The new LowcountryWORKS web portal was designed to provide people both throughout the Lowcountry and across the country with an easy, convenient source of information about the range of companies and talent located in the Lowcountry area, and offer a convenient way to connect with employers throughout the region. By showcasing the companies already located in the Lowcountry and the extensive talent existing in the region, is a valuable resource for those considering locating their companies in the Lowcountry to provide them with a comprehensive business overview of the area.

"We're excited to be launching LowcountryWORKS as an important new tool for people both throughout the Lowcountry as well as throughout the country to have easy access to the wide array of companies in our area, all in one convenient place and all able to be accessed with a single click to their site from our main page," said David Nelems, Executive Director of the Don Ryan Center for Innovation. 

"This portal is a tremendous asset for those seeking to learn more about the wide range of companies, and extensive talent, already doing business in the Lowcountry, as well as provide people with key information about which companies are currently hiring. By providing visitors to LowcountryWORKS with a simple way to both learn about and connect with these employers, we are hoping to provide job seekers, and those wishing to relocate their company, with opportunities to be part of our growing business sector here in the Lowcountry."

LowcountryWORKS is accessible from all web platforms, including desktop, tablet and mobile devices. Accessing up-to-date information about companies and specific job opportunities is simple and quick, with information received in less than 5 seconds.

Companies can request to be added to the portal, and can modify their information as they grow and as needs change – making the portal a valuable source of the most updated job opportunities and the most comprehensive company information in the Lowcountry.

"It's great to see the Don Ryan Center for Innovation offer this important tool to both the local community and beyond, to showcase the tremendous opportunities that exist in the Lowcountry business community," said Ernest Andrade, Director of the Charleston Digital Corridor Foundation. "The portal design has been tremendously valuable to individuals in other cities throughout the country when it comes to company research and connecting with potential employers, and we know that it will be a tremendous resource for those seeking more information about Lowcountry businesses and job opportunities, as well."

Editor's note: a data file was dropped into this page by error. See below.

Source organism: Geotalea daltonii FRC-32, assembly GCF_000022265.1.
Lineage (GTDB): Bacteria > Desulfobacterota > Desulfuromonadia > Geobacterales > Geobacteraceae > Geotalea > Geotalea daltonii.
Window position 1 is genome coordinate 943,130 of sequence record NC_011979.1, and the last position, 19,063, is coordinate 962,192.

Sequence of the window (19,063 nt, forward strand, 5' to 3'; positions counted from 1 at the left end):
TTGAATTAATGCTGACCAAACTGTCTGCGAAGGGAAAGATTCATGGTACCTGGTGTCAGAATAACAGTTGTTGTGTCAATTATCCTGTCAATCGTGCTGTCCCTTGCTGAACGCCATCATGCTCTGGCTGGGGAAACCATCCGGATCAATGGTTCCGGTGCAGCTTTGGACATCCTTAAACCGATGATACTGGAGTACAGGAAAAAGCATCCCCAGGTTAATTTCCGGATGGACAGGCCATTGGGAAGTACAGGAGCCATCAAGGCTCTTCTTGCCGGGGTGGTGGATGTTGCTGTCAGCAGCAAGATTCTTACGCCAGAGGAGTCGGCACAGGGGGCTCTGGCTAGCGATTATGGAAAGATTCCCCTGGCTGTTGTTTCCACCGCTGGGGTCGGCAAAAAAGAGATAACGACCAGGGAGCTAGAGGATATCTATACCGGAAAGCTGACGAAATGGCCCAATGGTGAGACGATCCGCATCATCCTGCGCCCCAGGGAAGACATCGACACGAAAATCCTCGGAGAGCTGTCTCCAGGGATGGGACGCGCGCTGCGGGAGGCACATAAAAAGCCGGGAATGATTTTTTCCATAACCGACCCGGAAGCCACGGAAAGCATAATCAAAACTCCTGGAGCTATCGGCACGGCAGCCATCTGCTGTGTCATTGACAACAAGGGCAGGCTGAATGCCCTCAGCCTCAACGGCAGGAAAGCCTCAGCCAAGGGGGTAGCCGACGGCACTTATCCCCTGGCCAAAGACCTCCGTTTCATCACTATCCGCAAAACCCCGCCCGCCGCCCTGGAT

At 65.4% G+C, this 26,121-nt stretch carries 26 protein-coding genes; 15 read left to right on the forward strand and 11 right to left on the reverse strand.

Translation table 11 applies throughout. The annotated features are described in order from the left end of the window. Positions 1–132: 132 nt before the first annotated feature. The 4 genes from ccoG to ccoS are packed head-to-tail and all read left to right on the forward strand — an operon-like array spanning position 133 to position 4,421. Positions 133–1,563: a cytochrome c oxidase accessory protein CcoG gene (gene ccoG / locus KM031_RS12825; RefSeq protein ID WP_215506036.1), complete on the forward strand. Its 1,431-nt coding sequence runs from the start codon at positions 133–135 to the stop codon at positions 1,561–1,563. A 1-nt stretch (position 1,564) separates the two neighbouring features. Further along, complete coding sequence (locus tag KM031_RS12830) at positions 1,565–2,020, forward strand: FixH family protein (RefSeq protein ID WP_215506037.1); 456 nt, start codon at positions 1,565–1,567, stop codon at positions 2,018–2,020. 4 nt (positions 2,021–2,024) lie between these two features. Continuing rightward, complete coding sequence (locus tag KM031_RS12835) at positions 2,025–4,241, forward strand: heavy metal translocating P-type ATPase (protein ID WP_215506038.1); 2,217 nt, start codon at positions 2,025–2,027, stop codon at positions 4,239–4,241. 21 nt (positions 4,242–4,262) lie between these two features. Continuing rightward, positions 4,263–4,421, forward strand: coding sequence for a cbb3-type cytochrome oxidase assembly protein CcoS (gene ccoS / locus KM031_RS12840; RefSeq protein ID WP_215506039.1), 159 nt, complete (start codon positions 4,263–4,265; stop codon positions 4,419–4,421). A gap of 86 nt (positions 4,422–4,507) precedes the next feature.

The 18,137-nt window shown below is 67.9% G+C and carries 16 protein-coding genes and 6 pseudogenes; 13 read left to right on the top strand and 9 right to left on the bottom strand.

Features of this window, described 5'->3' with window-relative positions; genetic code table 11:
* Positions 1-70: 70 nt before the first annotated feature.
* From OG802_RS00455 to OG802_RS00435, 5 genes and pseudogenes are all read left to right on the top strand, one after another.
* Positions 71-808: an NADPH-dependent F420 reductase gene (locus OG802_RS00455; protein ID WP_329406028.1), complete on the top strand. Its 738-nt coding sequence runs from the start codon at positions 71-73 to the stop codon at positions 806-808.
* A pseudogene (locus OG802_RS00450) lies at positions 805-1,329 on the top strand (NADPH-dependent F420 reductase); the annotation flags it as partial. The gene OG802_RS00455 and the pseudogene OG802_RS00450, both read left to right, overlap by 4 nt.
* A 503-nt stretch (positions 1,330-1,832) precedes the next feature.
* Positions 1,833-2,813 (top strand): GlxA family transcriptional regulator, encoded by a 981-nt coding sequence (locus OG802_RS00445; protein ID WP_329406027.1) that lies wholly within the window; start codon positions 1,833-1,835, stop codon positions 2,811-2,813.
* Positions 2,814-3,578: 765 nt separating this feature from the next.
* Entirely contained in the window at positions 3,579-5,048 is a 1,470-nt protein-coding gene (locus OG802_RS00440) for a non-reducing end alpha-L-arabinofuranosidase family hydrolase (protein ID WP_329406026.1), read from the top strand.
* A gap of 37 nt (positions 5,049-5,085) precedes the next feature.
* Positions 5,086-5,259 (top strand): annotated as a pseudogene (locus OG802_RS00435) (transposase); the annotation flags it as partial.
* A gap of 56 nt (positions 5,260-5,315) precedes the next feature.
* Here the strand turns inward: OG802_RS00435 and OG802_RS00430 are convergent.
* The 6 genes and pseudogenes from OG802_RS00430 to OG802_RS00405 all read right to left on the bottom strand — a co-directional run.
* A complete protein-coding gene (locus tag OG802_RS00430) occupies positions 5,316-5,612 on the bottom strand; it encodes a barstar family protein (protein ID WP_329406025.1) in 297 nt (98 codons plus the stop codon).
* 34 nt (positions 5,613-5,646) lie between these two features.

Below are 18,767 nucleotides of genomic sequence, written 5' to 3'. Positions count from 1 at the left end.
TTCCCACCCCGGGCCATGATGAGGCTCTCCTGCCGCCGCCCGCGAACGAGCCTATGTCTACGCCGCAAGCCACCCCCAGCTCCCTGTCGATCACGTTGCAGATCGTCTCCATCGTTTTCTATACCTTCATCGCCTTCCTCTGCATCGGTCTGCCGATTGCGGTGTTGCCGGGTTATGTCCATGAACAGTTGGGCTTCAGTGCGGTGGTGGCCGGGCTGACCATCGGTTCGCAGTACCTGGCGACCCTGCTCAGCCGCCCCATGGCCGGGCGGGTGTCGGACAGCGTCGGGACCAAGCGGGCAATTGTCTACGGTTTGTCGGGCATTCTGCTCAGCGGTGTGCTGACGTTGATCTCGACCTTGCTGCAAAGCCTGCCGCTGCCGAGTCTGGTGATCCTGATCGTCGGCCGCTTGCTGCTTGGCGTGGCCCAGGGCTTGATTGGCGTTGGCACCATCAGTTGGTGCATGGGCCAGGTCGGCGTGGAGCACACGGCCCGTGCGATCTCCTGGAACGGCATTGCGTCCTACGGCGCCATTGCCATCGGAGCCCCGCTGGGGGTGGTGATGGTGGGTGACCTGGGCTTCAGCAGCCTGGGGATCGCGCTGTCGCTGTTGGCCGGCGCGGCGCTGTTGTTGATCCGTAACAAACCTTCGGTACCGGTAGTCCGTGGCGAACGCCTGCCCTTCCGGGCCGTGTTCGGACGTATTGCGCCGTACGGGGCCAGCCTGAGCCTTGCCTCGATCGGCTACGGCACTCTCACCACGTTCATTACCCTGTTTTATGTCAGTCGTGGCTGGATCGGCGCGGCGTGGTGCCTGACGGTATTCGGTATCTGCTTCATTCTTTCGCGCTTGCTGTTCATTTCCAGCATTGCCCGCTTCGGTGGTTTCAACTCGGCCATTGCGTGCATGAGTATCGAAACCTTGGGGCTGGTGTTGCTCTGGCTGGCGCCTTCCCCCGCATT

To view the companies and job opportunities currently listed on LowcountryWORKS, visit the portal. For additional information and to discuss opportunities for having your company listed on LowcountryWORKS, contact David Nelems.

Best Places for Millennial Job Seekers in South Carolina

Although the Great Recession hit South Carolina harder than most places, recent economic indicators show the state is making some headway, if slowly. While the unemployment rate hasn't budged much in the past year, millennials here are primed to find jobs.

Young adults, or millennials, in South Carolina are attracted to the laid-back Southern lifestyle, coastal towns, thriving cities and lower rents throughout the state.

Some of the most successful businesses in the Palmetto State are in sectors such as aerospace, alternative energy, automotive manufacturing, biotechnology and pharmaceuticals, distribution, food processing, forestry and wood products, plastics and chemicals as well as recreation, according to the state Department of Commerce. The Charleston metropolitan area, in particular, is seeing a rise in its millennial population as the tech industry moves in.

NerdWallet crunched the numbers for 66 cities and towns in South Carolina to determine the best places for millennial job seekers.

NerdWallet's analysis

  1. Are there jobs in the area? We looked at the unemployment rate in 2013 and the average worker payroll salary in 2012 using the most recent U.S. Census Bureau figures. We determined the average worker's salary with the census bureau's payroll by ZIP code. Lower unemployment rates and higher payroll salaries scored positively.
  2. Can you afford to rent near work? Using census data, we measured a city's median rent, including utilities, to determine if an area has reasonable rent costs. Lower costs resulted in a positive score for a city.
  3. Do other millennials live there? We determined that millennials are workers ages 18-33, which is the definition used in a March 2014 Pew Research Center report. We used two of the census bureau's brackets, ages 20-24 and 25-34, to create a millennial group for our analysis. From this, we found the percentage of millennials in a city's 2013 population and the growth of millennial residents from 2010 to 2013. High percentages received positive scores.

Key takeaways

Millennials are moving to the Charleston area. Half of the places on our list are in the city or within 45 minutes of Charleston –- from the city itself to North Charleston and small suburban cities. The city's economy has been on the upswing and attracting the kind of tech startups that hire large numbers of millennials. Charleston's waterfront, historic sites, museums, cultural centers, universities, restaurants, retail and, of course, beaches are also appealing.